Sustainable Procurement Tools



Security of materials

This guidance is concerned with the procurement of products or services from sources that are potentially vulnerable to supply disruption.

This guidance may be considered, where relevant, alongside Construction Policy Note (CPN) 1/2023 which draws attention to the publication of a new chapter (chapter 18) within the Client Guide to Construction Projects.  The guidance provides an overview of the client’s role in planning for sustainability in construction projects, particularly during the project initiation phase.

It is part of a series of guides which support the sustainable procurement duty tools to help public sector organisations embed sustainability into their procurement processes.

Materials security is intertwined with scare or unsustainable materials and these matters should be considered alongside one another. Scarce or unsustainable materials are addressed in the Scarce materials guidance.

Description of risk or opportunity

  • are materials contained in products or equipment supplied or used in service delivery potentially vulnerable to supply disruption or constraint?
  • are there opportunities to minimise the use of such materials and products supplied or used in service delivery? 


The risk of supply chain disruption or constraint could be as a result of supply from politically sensitive regions, a supply chain which is restricted to a limited number of suppliers or limited supply sources, or which may be affected by labour, environmental and other factors like civil unrest, crime, natural disaster, or pandemic. For example:

  • chemical factory fire in Germany, which controlled the bulk of the market for such chemicals
  • rare earth minerals, critical for many electronic products including ICT, disrupted due to restrictions on supply from China
  • Japanese tsunami severely affected motor industry and availability of certain parts

The availability of products or equipment that include or rely on minerals, metals, timber, plastics and water, or those including materials that are known to be scarce or unsustainable (critical raw materials (CRMs)) may be affected by such circumstances. For example materials or products used in ICT, furniture, textiles, and construction (e.g. timber, cement and stone). 

The above information is not exhaustive.

Minimising risk


It is important to consider how to secure supply chains for key products and services that are potentially vulnerable to security of supply. Managing these risks might include requiring bidders to demonstrate their risk management process including assessment of potential risks, risk mitigation measures including sourcing strategy and stock level strategy, etc. There are also several approaches to minimising these risks:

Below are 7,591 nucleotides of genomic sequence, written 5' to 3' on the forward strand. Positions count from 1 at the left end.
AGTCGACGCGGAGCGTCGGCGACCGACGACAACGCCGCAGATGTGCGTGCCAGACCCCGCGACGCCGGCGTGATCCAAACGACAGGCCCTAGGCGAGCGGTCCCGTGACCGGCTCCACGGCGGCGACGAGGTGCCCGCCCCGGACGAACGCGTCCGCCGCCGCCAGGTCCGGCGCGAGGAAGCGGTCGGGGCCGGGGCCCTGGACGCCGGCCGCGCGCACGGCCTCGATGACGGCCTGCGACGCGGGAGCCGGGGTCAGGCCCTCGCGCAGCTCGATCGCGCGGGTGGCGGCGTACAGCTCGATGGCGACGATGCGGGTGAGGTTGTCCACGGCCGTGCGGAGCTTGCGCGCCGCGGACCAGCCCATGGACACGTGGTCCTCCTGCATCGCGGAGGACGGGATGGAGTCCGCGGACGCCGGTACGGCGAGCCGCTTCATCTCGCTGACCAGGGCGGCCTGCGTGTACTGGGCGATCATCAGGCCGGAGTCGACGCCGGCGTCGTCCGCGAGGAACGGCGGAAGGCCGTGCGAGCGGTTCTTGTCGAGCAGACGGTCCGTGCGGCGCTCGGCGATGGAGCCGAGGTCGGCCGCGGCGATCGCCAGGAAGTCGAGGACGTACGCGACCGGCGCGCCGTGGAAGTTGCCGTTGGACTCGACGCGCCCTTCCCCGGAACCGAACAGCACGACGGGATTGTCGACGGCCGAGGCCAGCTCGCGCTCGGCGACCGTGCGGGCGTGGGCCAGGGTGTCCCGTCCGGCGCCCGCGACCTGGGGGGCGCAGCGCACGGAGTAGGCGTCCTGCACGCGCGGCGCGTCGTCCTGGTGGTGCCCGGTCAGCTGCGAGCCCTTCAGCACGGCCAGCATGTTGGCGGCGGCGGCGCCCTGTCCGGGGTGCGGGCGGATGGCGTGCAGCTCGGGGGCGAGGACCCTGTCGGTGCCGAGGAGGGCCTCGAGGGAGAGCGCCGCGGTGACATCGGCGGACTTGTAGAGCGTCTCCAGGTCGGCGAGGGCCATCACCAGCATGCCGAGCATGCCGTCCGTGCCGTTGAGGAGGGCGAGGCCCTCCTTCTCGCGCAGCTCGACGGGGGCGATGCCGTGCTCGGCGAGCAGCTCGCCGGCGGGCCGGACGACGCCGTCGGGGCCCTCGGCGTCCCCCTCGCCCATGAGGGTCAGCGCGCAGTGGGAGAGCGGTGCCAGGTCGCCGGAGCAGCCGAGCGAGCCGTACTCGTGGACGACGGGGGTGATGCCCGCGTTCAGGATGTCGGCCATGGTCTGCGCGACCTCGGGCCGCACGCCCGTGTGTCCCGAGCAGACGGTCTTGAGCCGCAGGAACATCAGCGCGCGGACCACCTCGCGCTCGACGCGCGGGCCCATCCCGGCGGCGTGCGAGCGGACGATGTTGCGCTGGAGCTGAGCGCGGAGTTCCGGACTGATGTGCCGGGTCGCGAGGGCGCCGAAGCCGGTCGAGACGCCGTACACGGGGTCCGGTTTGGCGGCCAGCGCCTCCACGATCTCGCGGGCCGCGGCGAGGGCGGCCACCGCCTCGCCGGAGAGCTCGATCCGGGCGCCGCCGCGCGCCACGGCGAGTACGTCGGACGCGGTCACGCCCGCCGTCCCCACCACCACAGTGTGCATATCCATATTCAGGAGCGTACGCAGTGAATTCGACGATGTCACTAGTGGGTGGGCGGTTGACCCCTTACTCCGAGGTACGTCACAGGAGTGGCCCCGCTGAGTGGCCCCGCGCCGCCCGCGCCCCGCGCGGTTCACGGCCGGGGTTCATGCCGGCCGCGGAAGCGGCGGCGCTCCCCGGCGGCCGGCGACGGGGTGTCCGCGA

• effective production techniques: any virgin materials used must be sustainably sourced and through the management of renewable material resources and minimising the impacts of extracting non-renewable resources 
  • effective recovery through closed loop systems: use materials as efficiently and sustainably as possible, preserving their value as long as possible, and recovering them wherever possible.
  • minimising use / using alternative materials: wherever possible strive to reduce the overall amount of materials used, reduce the amount of primary or new material resources used by replacing these with reused or recycled materials

In addition, the following might be considered:

  1. Understanding which items being sourced are likely to be delayed or impacted, and planning for worst-case scenarios.
  2. Accelerating the introduction of alternative suppliers.
  3. Increasing safety stock levels.
  4. Mapping suppliers and identifying those known to be located in high-risk geographies, in order to understand the extent of the potential problem.

Keeping the lines of communication open with suppliers is important, so that the organisation is informed of developments and challenges being faced by suppliers.

A circular economy approach has the potential to preserve valuable raw materials by ensuring that materials are retained within productive use, in a high value state, for as long as possible. It focuses on reshaping business and economic systems so that waste is ‘designed out’ of how we live.

This guidance is provided to support the embedding of relevant and proportionate contract/framework requirements and the information and examples are provided in good faith. To the extent that this guidance contains any information concerning procurement law such information does not constitute advice to you.

The contents of this guidance is not to be construed as legal advice or a substitute for such advice, which you should obtain from your own legal advisers if required. Scottish Government is not and shall not be held responsible for anything done or not done by you as a result of this guidance.